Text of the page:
Marine Time Domain CSEM: an Emerging Technology
- Kurt Strack (KMS Technologies) | Norman Allegar (KMS Technologies) | Svein Ellingsrud (Electromagnetic Geoservices)
- Document ID
- Society of Exploration Geophysicists
- 2008 SEG Annual Meeting, 9-14 November, Las Vegas, Nevada
- Publication Date
- Document Type
- Conference Paper
- 2008. Society of Exploration Geophysicists
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- 38 since 2007
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Recent advances in electronics now enable time-domain, or transient CSEM data, to be reliably acquired in an offshore environment and make the leap from its dominant position in land EM to the marine world. Multiple surveys using autonomous receiver nodes have successfully acquired marine time domain CSEM data. The approach has shown particular benefit in shallow water since the method records only the secondary fields and the signal is not dominated by the primary field.
For the past 40 years, the seismic method has been the geophysical workhorse of the oil industry. While it offers the best description of the reservoir shape and stratigraphy, it falls short on describing the fluid properties of the pore space as elastic waves predominantly travel through the rock matrix. In particular, many of the changes that take place during the production life of a reservoir do not exhibit a detectable acoustic property change. Recently, marine controlled-source electromagnetic (CSEM) methods have found hydrocarbons after their response to thin resistors was understood (Eidesmo et al. 2002). The use of marine CSEM has gained momentum, and has become one of the most significant technology developments in oil exploration since the advent of 3D seismic.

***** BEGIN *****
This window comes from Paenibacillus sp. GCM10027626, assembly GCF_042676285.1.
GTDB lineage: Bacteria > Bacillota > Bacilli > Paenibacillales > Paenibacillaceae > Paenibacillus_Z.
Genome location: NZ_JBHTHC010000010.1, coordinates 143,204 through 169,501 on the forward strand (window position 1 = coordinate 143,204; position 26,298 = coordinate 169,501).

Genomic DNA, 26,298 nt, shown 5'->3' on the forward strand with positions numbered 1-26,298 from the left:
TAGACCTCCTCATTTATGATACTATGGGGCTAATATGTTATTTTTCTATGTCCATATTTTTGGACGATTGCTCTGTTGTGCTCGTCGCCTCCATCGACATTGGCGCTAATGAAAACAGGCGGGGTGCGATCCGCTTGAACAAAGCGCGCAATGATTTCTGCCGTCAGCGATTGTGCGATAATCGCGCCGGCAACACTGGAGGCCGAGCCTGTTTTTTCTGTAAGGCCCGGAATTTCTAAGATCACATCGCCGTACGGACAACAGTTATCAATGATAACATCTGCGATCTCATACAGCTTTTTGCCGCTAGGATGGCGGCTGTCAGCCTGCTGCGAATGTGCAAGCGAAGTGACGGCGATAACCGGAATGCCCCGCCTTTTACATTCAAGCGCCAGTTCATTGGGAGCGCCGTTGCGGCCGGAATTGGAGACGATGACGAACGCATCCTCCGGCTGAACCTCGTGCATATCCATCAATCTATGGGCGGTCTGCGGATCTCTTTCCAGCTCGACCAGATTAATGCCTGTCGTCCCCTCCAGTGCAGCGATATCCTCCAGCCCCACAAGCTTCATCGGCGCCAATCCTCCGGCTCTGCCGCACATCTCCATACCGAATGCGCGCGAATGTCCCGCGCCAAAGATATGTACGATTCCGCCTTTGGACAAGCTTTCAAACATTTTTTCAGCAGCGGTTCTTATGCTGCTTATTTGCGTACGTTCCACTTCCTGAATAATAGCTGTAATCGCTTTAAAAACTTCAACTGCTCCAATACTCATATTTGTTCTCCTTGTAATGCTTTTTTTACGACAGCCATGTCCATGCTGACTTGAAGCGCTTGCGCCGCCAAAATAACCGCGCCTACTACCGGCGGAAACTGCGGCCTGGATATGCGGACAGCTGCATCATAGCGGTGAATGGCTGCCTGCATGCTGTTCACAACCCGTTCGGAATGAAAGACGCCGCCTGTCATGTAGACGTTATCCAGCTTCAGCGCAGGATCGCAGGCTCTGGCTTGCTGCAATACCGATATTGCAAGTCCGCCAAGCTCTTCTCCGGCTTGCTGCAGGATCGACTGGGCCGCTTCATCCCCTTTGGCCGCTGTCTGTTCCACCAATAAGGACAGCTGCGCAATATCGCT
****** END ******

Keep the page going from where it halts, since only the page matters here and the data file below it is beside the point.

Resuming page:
Among the CSEM methods, we use a time domain (tCSEMT) version which employs time variant magnetic fields of either natural or artificial origin that cause eddy urrents within the conductive sediment layers (Strack 1992, 1999). These eddy currents are time variant as well and they cause a secondary EM-field that can be sensed with magnetic or electric sensors placed on the sea floor or in the wellbore. High resistivity lithologies and pore fluids are the resistors that alter this artificial electric field. Today, most service providers of CSEM technology transmit a frequency-targeted source into the Earth, often this is referred to as frequency domain CSEM or fCSEM. This source is almost always a continuous square-wave and both the active source and the subsurface response are recorded at nodes distributed along the seafloor. As a consequence, the much larger primary field often swamps the weaker Earth response (secondary field), particularly at short source receiver offsets and in water depths of less than 200 m. This shallow water affect is commonly called the airwave phenomena.
With recent advances in electronics, time-domain, or transient CSEM data can now be reliably acquired in an offshore environment and make the leap from its dominant position in land EM to the marine world. With timedomain CSEM one transmits a current into the Earth and charges the subsurface. The current is then switched off and the charge drains from the Earth. Transient responses to this artificial electric field are then measured by sensors that record both the electric and magnetic components. Because the time domain method is only measuring the secondary field it offers a solution to the shallow water limitations that confront frequency-targeted techniques(Weiss 2007, Avdeeva et. al. 2007). The duration of these “on” and “off” times of the source are optimized to eachparticular problem. Additionally, every current switch represents the initiation time, or time zero, for a given transient.
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